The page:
Monday, December 30, 2013

The Household of God

I have been thinking lately about the nature of the church.  It's not hard to make that leap during Christmas as we think about what the incarnation means.  What does it mean that God has become Emmanuel, Jesus-in-the-flesh, God with us?  Then, make a short leap with me to Jesus' words to his followers -- "As the Father has sent me, so I send you" and think about what it means that the church has become incarnate, or as Paul writes in First Corinthians, "the body of Christ."  What does it mean that the church is a physical body called into the world?

To help in some of that pondering, I have been reading Lesslie Newbigin's lectures assembled into a book entitled, The Household of God.  Of course, I highly recommend it.  Warning, however, that you should read slowly and frequently go back to repeat a paragraph or a page.  It's dense stuff, though not hard to understand if you take your time.

Here's a sample worth pondering:

"... the life of the new man in Christ is both a reality now given, and a reality whose completeness awaits the day of Christ's return.  In this time 'between the times' we are made one in him by the Spirit -- and the Spirit is the spirit of promise, the earnest, the foretaste of the completed victory of God.  It is the mark of human life 'after the flesh', that is human life in its separation from God, that it seeks to have its fullness in itself as a present possession.  It is the mark of life after the Spirit that it looks always to God in dependence and hope.  It longs for the day of God's victory and places all its confidence in that.  Under the conditions of the flesh, the victory of God is known only as defeat.  The sign of the Cross is the sign under which the Church must ever live in the flesh.  When the Church, in the flesh, under the conditions of this present age, claims to have in itself the completeness of God's victory and therefore to be incapable of sin, it becomes precisely 'of the flesh' -- carnal.  The true mark of the Church's life in the flesh is the mark of the Cross, of life through death, of 'bearing about in the body the dying of Jesus, that the life also of Jesus may be manifested in our body' (II Cor. 4:10)."

Tuesday, December 24, 2013

Merry Christmas!

Dear friends,

We are at the top of the slide -- about to leap onto the slope and go screaming downhill into Christmas!  What I mean is, I am sitting in my office at Central in a shepherd's costume (wrinkled and fastened with a safety pin in the best tradition of Sunday School Christmas programs through the years) and in twenty minutes, we'll start the first of five Christmas worship services here.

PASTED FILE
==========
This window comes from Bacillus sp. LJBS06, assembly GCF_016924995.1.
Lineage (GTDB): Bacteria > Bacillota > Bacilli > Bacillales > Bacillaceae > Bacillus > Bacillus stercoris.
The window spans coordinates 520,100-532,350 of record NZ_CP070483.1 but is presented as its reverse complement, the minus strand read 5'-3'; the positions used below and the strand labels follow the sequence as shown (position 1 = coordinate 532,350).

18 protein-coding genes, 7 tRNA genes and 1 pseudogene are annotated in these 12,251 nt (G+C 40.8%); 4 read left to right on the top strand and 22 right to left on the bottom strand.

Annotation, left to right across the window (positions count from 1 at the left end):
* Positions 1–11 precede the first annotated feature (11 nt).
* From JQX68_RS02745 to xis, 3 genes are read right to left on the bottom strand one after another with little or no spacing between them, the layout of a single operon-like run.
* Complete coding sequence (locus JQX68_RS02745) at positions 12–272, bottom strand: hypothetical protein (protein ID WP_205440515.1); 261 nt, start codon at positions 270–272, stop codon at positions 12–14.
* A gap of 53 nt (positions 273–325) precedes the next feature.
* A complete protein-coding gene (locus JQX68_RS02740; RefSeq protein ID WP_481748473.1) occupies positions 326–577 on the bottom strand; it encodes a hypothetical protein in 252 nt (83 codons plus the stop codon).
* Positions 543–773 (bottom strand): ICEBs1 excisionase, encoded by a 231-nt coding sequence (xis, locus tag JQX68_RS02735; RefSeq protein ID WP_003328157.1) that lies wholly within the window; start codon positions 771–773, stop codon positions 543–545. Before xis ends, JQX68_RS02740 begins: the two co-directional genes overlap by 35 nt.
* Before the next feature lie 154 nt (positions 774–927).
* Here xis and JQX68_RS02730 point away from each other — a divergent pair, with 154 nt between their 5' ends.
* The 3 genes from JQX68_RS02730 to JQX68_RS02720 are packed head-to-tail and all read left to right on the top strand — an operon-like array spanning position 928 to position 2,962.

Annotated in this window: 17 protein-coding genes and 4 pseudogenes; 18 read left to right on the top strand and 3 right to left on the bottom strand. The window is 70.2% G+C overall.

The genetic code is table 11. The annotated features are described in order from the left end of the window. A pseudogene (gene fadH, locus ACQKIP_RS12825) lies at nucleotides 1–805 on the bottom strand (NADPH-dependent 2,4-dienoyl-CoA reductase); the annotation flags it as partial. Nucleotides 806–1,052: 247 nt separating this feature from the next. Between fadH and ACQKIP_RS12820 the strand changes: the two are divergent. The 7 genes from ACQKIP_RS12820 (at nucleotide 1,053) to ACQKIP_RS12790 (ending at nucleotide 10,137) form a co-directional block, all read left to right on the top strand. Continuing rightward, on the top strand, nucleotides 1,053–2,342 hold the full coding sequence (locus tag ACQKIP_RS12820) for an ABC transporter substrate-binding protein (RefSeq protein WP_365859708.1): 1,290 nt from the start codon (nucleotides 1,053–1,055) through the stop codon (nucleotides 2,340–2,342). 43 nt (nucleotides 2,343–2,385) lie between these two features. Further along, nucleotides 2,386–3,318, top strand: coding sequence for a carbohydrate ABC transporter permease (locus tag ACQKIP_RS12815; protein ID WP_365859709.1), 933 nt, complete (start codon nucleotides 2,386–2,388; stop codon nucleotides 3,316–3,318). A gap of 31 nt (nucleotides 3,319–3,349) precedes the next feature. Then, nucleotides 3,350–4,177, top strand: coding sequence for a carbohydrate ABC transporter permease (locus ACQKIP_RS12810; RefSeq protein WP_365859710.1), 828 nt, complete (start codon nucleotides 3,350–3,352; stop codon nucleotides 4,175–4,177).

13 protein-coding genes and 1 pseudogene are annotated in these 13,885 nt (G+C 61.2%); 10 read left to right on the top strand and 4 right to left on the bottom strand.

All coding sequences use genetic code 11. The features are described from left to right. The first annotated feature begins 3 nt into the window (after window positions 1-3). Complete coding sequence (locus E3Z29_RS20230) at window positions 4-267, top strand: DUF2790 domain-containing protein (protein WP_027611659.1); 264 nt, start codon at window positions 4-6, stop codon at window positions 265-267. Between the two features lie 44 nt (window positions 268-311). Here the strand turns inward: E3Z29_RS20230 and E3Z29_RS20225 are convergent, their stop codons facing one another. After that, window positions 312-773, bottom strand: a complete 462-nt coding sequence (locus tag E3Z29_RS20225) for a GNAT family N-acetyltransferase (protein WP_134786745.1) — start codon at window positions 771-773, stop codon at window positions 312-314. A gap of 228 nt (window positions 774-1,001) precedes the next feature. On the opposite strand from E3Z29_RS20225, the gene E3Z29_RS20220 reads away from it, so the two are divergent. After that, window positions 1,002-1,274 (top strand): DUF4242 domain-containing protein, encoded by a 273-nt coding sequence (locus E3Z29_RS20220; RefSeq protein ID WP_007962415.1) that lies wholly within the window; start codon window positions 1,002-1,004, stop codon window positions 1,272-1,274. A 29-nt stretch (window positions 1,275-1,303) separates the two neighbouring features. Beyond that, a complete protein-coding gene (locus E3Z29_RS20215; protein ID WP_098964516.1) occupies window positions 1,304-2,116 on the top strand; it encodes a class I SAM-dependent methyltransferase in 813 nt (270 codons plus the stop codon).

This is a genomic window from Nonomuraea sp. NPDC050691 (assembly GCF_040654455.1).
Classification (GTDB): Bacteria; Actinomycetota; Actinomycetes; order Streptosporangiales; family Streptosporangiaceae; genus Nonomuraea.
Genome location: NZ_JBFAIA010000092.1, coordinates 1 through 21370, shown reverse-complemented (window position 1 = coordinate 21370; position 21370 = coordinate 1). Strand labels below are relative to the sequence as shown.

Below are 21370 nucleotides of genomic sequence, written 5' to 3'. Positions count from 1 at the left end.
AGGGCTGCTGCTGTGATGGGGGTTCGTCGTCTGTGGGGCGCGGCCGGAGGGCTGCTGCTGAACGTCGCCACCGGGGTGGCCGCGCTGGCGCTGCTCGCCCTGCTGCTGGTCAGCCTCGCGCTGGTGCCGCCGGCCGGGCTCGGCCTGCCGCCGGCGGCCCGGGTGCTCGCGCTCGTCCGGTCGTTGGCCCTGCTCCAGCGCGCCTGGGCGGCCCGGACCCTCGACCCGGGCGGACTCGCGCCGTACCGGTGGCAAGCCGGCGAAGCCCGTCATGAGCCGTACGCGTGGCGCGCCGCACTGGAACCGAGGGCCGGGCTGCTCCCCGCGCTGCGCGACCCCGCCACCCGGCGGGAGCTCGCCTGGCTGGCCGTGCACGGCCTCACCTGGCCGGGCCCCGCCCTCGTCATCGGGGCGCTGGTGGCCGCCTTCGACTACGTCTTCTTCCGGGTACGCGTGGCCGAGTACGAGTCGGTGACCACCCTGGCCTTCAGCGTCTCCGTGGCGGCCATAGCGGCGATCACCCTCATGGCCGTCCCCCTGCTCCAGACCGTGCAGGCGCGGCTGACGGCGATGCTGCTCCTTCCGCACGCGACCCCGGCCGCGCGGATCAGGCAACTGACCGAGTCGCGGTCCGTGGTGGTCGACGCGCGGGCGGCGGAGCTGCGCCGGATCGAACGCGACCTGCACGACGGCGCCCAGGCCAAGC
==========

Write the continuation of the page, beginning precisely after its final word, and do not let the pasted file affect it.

I pray that wherever you are, you are keenly aware of the love God has for you that caused him to come in Jesus so you might know him, so that you might live with him.  May his presence transform your life and brighten your soul, not just at Christmas but for Jesus' sake, throughout the year!


Friday, December 20, 2013

Getting ready for Christmas

I had a lot of fun this morning re-reading this set of Christmas meditations.  If you are looking for a way to prepare for Jesus' birthday, I encourage you to take some time in the next few days and read through them.  You can also get to the same document by clicking on the link to the right that says "Twelve Meditations for Christmas."  Enjoy!

Thursday, December 19, 2013


"And the Word (Christ) became flesh (human, incarnate) and tabernacled (fixed His tent of flesh, lived awhile) among us; and we [actually] saw His glory (His honor, His majesty), such glory as an only begotten son receives from his father, full of grace (favor, loving-kindness) and truth." (John 1:14, Amplified Bible)

There is an idea floating around in the church that God is spiritual.  We think this is a biblical idea because the Bible in fact says "God is Spirit."  Jesus himself said this (see John 4).  But what we mean by "spirit" might be quite different from what Jesus meant by the term.  When we talk about spirits, we usually mean a Caspar the Friendly Ghost kind of spirit that can float through walls and is more than a little translucent.  We use "spiritual" in a way that is somehow the opposite of "physical."  This is NOT what the Bible means by "spiritual" -- so when the Bible says "God is Spirit" it is not talking about a lack of a physical body.

We should not be surprised, then, at Christmas.  Jesus' birth into humble, physical circumstances is not surprising in the sense that it's strange for God to become physical.  God has been doing exactly that throughout the Bible.

Think of the Garden of Eden, for example, where the Lord God came walking (not floating) in the garden in the cool of the day to enjoy fellowship with Adam and Eve.  Or think of Abraham's three visitors, one at least of whom seems to be God in some sense.  I'm quite sure Jacob experienced God as a physical reality when he wrestled with him on the north bank of the Jabbok.  God was at least physical enough to throw Jacob's hip permanently out of joint.  Moses experienced a real bush, and a real fire.  

Maybe the burning bush is a good illustration.  What Moses experienced was real enough -- physical enough.  But the burning bush was not bound by the conventional laws of physicality.  According to the normal, physical laws of The Way Things Are, the bush should have been consumed.  It was this failure of fire to act in normal, physical ways that first drew Moses to the conflagration in the first place.